Radon is a radioactive gas that exists naturally in the environment in very low concentrations. Radon comes from uranium in the soil. While uranium is not present in significant quantities in most geographical areas, traces of uranium in the soil exist everywhere. As uranium breaks down, it produces radon gas.
Radon is classified as a human carcinogen. Breathing radon gas is associated with an increased risk of developing lung cancer. The risk increases with increased concentration of radon in the air and exposure time. The concern is around radon levels that can build up inside a house. Even if you live in an area with fairly low environmental radon, you could still have significant levels in your home.
You can get a relatively inexpensive test to determine the radon levels in your home. Testing strategies fall into two general categories: short term testing, which may take only a few days; or long term testing, which could take several months. While long term testing gives you a better indication of the radon exposure, people often choose short term testing for faster results.
Understanding Radon Levels
Radon levels are reported in one of three different units of measure:
The most common unit of measure in the United States is pico Curies per Liter (pCi/L)
The most common unit of measure in Canada is Becquerels per cubic meter (Bq/m3)
You may also see the term working levels (WL), common in scientific literature
The following numbers will give you an idea what to expect to see:
Average outdoor level is 0.3 pCi/L or 10 Bq/m3
Average indoor level is 1.2 pCi/L or 45 Bq/m3
Indoor action level in the United States is 4 pCi/L or 150 Bq/m3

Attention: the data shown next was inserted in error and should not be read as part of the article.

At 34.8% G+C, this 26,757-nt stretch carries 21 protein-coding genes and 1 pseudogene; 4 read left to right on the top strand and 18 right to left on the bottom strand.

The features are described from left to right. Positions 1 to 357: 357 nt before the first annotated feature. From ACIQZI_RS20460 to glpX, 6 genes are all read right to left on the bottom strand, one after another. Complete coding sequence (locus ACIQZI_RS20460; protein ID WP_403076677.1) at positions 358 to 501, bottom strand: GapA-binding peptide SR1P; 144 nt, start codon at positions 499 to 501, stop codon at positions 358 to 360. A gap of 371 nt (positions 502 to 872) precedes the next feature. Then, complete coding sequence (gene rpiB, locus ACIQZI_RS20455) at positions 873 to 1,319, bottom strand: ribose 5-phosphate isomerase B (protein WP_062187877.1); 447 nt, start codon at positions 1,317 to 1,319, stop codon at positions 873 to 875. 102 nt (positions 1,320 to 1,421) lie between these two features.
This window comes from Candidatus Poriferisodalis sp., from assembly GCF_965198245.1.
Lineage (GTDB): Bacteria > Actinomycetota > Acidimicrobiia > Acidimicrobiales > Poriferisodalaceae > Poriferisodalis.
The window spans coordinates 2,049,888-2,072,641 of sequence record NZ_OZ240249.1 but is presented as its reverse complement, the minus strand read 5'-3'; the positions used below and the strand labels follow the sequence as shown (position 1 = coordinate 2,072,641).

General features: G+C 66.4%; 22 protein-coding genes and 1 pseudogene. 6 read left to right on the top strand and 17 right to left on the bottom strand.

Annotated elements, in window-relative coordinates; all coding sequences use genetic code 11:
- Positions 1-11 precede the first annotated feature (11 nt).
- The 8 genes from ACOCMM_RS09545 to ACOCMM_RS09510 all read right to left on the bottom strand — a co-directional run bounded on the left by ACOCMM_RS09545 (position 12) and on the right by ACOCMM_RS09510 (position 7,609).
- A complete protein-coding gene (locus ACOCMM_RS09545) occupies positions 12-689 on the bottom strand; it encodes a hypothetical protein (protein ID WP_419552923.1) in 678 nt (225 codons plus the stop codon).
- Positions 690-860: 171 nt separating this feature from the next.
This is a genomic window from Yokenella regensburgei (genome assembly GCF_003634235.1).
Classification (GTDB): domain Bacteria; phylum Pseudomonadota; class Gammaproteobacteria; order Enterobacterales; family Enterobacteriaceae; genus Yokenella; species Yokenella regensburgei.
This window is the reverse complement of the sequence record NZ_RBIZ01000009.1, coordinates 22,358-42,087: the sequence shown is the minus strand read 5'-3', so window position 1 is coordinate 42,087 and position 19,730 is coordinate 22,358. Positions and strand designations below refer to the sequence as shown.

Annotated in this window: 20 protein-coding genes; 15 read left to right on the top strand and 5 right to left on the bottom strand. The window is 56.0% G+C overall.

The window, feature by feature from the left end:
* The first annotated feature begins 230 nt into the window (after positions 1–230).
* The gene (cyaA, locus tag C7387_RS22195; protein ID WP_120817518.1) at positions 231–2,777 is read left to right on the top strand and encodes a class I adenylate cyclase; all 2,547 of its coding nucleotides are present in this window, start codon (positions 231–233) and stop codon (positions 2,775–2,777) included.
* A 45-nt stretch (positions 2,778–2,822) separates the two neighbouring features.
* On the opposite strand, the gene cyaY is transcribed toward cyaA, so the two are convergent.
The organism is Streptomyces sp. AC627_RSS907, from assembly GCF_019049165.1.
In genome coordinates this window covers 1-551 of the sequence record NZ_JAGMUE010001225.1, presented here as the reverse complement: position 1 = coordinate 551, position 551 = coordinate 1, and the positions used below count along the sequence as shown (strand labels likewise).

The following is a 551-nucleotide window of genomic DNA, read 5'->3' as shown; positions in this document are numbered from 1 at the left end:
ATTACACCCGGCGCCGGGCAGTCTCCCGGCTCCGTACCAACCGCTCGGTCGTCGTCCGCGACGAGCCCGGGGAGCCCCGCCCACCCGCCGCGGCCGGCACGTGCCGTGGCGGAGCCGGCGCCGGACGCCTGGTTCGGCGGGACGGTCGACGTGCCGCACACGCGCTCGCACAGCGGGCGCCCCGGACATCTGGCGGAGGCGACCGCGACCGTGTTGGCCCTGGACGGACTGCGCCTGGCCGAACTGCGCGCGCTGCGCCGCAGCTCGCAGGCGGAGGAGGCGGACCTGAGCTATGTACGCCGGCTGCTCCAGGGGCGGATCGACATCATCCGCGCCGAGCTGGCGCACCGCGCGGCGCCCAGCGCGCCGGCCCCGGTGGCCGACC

Indoor action level in Canada is 22 pCi/L or 800 (the level at the time of writing of this article, expected to change soon to 200 Bq/m3 )
Action level is the level at which you should take steps to reduce the radon gas entering your home.
Fixing a Radon Problem
If you have radon levels at or above the action level, you should take action. The most common remedial technique involves depressurizing the soil under your home. If your home has a basement or slab-ongrade, a suction pipe is inserted through the slab into the gravel below. Then suction is applied to the pipe to draw radon in the soil towards the pipe, effectively sucking the radon up and out of the home. The cost for a sub-slab suction system ranges from about $1,000 to $3,000.
In the past, remediation involved a trial-and-error approach. For example, a technician might try sealing all of the cracks in the basement, such as a gap between the floor slab and the foundation, and then conduct a re-test. If the re-test shows acceptable levels, you may get away with paying only a few hundred dollars for the fix. But if sealing the cracks does not solve the problem you will have go to the next level of remediation. Today, most people feel that it is better to do a proper, comprehensive fix the first time.
You can also dilute radon by increasing the ventilation rate in your home. Adding a heat-recovery ventilator brings fresh air into the home, discharges stale air outside, and swaps heat in the process to prevent heat-energy loss. But this approach does not sit well with everyone since it effectively lets in radon in order deal with it.
Regardless of the remedial method you choose, getting your home tested is a good first step. Arming yourself with information about the various approaches is the next step and consulting an expert is always a good idea.
Source: Pillar To Post Information Series